biggest s&p companies have revenues for the year. so i think you have to give them enormous credit and what they have signalled and we know is that this quarter is the best of the year and that the following quarters are not going to be as strong and the reason is less enthusiasm for the stock today is basically because you're not going to see that level of gains growth in profits and revenue over the next few quarters, but it's a very good sign, on the supply side they talked about how they were able to get product that they want they felt this things were resolving. it may be just because bigger companies had more power, but i think that said a lot about inflation perhaps coming down. we know that steel, iron ore, trucks use cars and rentals are all coming down in price and to the extent that a technology company with great leverage and huge margins can put up those numbers is a good sign for the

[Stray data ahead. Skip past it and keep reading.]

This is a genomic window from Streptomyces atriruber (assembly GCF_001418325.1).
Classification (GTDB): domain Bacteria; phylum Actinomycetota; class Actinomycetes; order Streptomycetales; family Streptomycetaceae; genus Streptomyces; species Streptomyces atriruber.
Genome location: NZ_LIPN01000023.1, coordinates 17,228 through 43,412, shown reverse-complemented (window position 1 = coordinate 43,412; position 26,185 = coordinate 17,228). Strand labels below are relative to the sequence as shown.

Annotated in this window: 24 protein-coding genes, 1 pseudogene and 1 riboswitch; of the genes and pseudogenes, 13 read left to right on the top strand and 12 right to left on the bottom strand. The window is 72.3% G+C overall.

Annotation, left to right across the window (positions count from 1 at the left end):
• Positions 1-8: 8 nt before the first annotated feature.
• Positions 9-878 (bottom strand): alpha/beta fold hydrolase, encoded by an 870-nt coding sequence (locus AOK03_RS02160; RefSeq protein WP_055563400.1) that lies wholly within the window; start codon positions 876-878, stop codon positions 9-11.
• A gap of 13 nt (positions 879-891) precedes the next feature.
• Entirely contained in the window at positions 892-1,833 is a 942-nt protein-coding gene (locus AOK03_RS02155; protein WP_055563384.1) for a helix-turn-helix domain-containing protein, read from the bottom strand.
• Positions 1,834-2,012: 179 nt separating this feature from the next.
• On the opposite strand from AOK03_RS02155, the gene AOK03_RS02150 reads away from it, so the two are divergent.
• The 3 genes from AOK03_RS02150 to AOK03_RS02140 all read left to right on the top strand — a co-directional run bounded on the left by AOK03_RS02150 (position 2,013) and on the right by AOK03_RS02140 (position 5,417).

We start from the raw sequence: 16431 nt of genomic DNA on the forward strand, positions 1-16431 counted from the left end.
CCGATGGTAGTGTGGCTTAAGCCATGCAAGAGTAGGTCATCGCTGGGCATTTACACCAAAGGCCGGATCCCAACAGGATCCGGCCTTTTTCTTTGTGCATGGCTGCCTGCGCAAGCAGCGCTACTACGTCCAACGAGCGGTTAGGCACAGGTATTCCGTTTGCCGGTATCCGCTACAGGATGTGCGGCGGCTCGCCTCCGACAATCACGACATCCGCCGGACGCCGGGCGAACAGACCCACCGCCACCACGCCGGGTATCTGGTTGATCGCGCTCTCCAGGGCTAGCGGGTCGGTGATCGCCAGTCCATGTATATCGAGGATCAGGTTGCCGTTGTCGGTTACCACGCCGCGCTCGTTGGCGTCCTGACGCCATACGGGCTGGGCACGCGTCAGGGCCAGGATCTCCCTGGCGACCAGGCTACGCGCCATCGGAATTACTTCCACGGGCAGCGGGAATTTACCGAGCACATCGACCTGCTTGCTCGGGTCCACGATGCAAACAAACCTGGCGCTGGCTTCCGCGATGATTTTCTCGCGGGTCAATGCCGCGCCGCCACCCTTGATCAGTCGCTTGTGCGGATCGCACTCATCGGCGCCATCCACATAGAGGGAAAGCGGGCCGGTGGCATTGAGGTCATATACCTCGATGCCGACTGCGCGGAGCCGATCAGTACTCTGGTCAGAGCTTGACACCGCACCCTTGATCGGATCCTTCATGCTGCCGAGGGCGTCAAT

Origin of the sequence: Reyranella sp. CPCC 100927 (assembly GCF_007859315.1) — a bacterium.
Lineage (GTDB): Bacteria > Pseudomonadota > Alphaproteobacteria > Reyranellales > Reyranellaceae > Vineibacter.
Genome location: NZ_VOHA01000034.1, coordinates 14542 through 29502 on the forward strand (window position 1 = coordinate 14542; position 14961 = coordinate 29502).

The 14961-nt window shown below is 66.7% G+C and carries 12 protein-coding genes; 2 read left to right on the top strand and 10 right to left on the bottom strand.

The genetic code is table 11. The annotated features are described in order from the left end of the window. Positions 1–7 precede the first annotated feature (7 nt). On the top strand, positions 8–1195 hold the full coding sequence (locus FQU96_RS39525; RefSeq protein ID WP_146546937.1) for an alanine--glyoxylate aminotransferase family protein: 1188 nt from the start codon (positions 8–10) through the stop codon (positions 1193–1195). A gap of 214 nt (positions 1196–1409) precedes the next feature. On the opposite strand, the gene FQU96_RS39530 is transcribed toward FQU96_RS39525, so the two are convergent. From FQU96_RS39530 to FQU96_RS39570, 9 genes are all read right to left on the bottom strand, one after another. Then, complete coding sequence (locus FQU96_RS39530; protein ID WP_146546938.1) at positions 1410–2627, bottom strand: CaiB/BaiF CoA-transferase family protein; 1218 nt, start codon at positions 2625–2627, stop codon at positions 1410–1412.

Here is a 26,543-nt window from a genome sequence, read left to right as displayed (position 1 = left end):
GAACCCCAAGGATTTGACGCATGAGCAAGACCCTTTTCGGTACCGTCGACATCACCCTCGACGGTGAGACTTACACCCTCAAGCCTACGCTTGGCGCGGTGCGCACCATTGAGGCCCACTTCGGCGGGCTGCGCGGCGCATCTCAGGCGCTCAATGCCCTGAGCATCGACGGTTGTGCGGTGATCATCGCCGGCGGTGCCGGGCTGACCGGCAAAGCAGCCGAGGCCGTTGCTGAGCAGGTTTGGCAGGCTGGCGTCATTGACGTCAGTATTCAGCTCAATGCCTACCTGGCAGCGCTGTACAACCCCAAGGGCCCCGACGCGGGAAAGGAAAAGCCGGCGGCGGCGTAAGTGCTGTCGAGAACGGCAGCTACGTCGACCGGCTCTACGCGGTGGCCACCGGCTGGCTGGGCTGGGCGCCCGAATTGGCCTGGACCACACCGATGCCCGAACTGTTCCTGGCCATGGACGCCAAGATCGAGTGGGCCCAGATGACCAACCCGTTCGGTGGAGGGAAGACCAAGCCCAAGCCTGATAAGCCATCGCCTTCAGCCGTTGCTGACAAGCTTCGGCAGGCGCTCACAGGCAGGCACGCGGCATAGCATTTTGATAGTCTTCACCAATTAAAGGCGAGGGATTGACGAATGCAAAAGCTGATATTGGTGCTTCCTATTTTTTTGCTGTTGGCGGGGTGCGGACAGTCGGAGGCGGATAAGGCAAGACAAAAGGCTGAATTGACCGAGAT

market and for the economy, resolving some of these problems that we've had with omicron. so i think that's what you're seeing in the market today the fact that it isn't up as much as one might have expected. i think that's fine. it lives in its own orbit. people use it as the equity money market fund. it stands for something else today because of its size, but very impressive. >> let's bring in brian belski, bm achieve investment strategist to weigh in on where things stand and where we might be going from here. brian, it's good to see you again. welcome back thanks so much for having us. >> it's been a heck of a week. are you still sticking with 5300 for the end of the year? are you wavering on that given what lies ahead on this new fed regime >> no, we're not i'll throw a number at you 231. there's 231 trading days left. we are 19 days into 2022 you quoted tom lee's great note today. the stocks go down like an elevator and up like an